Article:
I feel better about the legitimacy of the Court already, don’t you?

Sarcasm aside, this is the exact process that the NCGA has asked us, the voters, to approve, despite any kind of rational justification for it.  And so we are left with the question, “why?”  Why is it better for the legislature, rather than the governor, to appoint judges?  Why should the legislature get yet more power, in the very same year in which its leadership has openly joked that they didn’t realize the governor had any power left at all?  Simply put, this proposed Amendment has absolutely no benefit for the people of North Carolina, but it does have some big downsides.

For example, there is the very real threat that this Amendment, if passed, will allow the General Assembly to overturn to express will of the people and to stack the NC Supreme Court with its own hand-picked candidates.  Here’s how:

In the normal course, the members of the NC Supreme Court are elected by popular vote.  That Court can have up to 9 members on it (there are currently 7).  The NCGA has the power to expand the court by two seats, and if the Amendment passes, it could use that power in combination with their new appointment power to stack the court with judges of their own choosing.  And while some Republican legislators have claimed that doing so isn’t their intention, they also expressly rejected pleas to change the language of the proposed Amendment to make such a scenario impossible (by making the Legislative appointment power inapplicable to newly-created seats on the bench).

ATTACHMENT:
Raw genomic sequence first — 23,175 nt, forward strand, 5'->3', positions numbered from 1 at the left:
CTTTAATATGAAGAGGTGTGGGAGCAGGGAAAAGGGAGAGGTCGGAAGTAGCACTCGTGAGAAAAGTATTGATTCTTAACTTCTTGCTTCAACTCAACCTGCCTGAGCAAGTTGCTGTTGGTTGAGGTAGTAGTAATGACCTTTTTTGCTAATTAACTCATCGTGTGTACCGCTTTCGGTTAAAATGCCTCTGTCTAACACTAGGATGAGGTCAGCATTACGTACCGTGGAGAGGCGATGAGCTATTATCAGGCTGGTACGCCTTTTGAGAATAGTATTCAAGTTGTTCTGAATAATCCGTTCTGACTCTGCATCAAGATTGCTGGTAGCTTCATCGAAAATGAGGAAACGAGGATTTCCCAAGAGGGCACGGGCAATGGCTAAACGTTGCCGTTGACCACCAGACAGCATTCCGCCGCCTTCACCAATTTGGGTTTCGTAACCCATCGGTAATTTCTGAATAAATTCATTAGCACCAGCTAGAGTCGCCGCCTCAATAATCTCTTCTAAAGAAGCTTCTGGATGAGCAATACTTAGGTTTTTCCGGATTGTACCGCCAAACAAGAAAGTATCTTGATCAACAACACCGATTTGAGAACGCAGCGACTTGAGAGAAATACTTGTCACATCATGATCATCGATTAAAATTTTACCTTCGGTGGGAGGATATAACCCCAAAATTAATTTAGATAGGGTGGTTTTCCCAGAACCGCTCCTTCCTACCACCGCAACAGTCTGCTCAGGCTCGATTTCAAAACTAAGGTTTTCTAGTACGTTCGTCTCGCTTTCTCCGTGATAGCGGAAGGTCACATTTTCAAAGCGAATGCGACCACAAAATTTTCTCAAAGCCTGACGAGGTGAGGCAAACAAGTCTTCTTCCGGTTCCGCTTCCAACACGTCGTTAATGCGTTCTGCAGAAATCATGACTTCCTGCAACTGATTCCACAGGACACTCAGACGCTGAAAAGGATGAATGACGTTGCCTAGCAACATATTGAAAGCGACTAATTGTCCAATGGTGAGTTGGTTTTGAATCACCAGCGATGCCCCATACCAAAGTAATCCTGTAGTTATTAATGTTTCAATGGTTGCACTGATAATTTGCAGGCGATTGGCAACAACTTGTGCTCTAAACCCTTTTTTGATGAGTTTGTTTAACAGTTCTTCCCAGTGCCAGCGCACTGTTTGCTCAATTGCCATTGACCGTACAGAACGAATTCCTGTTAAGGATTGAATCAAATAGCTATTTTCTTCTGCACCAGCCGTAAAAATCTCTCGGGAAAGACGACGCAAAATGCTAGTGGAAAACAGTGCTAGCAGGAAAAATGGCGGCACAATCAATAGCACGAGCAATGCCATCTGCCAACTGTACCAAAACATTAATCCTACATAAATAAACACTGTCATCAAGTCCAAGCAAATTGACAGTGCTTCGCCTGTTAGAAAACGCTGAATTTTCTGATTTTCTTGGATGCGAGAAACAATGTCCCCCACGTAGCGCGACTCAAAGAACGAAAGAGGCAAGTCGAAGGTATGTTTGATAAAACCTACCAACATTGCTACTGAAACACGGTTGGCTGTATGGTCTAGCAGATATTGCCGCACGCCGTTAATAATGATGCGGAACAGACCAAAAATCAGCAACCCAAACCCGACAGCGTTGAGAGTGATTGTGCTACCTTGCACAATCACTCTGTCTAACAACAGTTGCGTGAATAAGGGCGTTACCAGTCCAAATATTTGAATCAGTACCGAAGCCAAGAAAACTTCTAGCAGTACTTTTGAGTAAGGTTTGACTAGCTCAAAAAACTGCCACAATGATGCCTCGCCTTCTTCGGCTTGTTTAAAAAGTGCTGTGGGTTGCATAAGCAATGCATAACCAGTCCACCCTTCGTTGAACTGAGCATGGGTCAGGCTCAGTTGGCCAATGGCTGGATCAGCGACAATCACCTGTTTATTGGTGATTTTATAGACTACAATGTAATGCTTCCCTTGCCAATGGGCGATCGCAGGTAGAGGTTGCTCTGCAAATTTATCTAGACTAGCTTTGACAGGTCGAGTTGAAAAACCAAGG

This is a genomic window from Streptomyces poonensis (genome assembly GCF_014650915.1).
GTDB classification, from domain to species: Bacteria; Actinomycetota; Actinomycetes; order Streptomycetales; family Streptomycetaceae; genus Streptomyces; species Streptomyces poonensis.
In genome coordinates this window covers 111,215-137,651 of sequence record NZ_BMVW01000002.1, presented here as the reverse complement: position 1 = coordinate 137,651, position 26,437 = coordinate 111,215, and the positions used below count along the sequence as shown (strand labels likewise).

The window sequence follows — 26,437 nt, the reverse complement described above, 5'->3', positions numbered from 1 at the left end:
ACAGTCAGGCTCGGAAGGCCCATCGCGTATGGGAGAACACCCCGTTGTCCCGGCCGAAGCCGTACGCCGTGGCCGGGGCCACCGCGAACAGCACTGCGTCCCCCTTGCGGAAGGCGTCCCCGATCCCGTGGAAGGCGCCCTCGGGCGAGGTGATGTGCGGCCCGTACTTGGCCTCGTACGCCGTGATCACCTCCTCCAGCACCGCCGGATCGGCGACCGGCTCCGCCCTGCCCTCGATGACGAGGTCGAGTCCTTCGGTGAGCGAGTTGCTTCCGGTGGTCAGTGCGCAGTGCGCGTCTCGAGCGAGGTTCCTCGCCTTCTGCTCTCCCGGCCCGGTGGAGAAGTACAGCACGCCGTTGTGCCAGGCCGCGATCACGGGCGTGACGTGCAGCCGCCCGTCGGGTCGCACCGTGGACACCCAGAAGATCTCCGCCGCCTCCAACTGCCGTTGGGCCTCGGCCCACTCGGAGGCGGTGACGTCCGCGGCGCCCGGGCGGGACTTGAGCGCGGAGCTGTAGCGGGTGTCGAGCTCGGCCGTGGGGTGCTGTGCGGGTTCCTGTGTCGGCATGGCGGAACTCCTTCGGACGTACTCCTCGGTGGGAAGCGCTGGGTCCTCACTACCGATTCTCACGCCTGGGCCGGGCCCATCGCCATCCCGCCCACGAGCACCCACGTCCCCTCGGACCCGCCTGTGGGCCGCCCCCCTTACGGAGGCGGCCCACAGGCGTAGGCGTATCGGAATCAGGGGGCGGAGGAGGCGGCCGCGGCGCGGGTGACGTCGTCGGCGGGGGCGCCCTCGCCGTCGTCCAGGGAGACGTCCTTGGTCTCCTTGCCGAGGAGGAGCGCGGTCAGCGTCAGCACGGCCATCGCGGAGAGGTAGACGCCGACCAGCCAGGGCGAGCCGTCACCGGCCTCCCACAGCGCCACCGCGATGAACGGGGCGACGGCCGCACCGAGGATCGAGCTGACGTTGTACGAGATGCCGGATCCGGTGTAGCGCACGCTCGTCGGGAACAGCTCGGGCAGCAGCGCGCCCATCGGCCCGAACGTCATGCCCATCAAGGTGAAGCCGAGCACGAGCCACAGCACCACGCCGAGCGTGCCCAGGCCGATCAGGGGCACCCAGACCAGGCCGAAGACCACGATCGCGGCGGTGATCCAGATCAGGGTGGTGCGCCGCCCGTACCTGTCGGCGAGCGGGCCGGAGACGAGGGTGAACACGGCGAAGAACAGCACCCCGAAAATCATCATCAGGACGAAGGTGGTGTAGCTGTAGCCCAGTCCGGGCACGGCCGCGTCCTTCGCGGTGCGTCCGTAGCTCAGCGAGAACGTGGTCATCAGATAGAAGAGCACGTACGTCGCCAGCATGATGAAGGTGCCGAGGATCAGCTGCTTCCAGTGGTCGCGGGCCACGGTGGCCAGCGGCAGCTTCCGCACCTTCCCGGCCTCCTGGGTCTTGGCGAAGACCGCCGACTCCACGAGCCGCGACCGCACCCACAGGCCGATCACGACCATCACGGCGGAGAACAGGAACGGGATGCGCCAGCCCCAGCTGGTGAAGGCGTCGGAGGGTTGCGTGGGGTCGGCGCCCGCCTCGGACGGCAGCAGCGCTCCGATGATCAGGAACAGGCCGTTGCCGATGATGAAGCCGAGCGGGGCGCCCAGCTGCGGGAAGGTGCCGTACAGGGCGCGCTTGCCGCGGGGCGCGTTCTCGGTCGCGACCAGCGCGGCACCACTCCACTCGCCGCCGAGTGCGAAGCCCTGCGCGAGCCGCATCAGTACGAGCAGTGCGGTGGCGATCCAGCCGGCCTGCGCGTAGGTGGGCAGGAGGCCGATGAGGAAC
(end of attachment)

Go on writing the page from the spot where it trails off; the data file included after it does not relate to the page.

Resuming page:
In short, the Legislature is asking us to give it more power, for no good reason, and is also asking us to trust that they won’t abuse that power, while at the same time rejecting any safeguards that would prevent that abuse.  Nothing in the majority’s conduct these past few years justifies our putting any trust in their restraint, so this Amendment must fail.

Separation of Powers? What’s That?

Folks, tonight’s post is just a teaser — we moved last week and I just unearthed my computer today, so I won’t have a real post up until tomorrow.

But for tonight, I want you to ponder what potential Constitutional changes could be so bad that it inspired all of the living former NC governors, from both parties, to come together and speak out in opposition.

Mission Creep, part 3 — Hunting and Fishing

Today, we’re talking about one of the more head-scratching amendments up for a vote in November: the Hunting and Fishing Amendment.  If the amendment is approved, it will add the following language to the Constitution: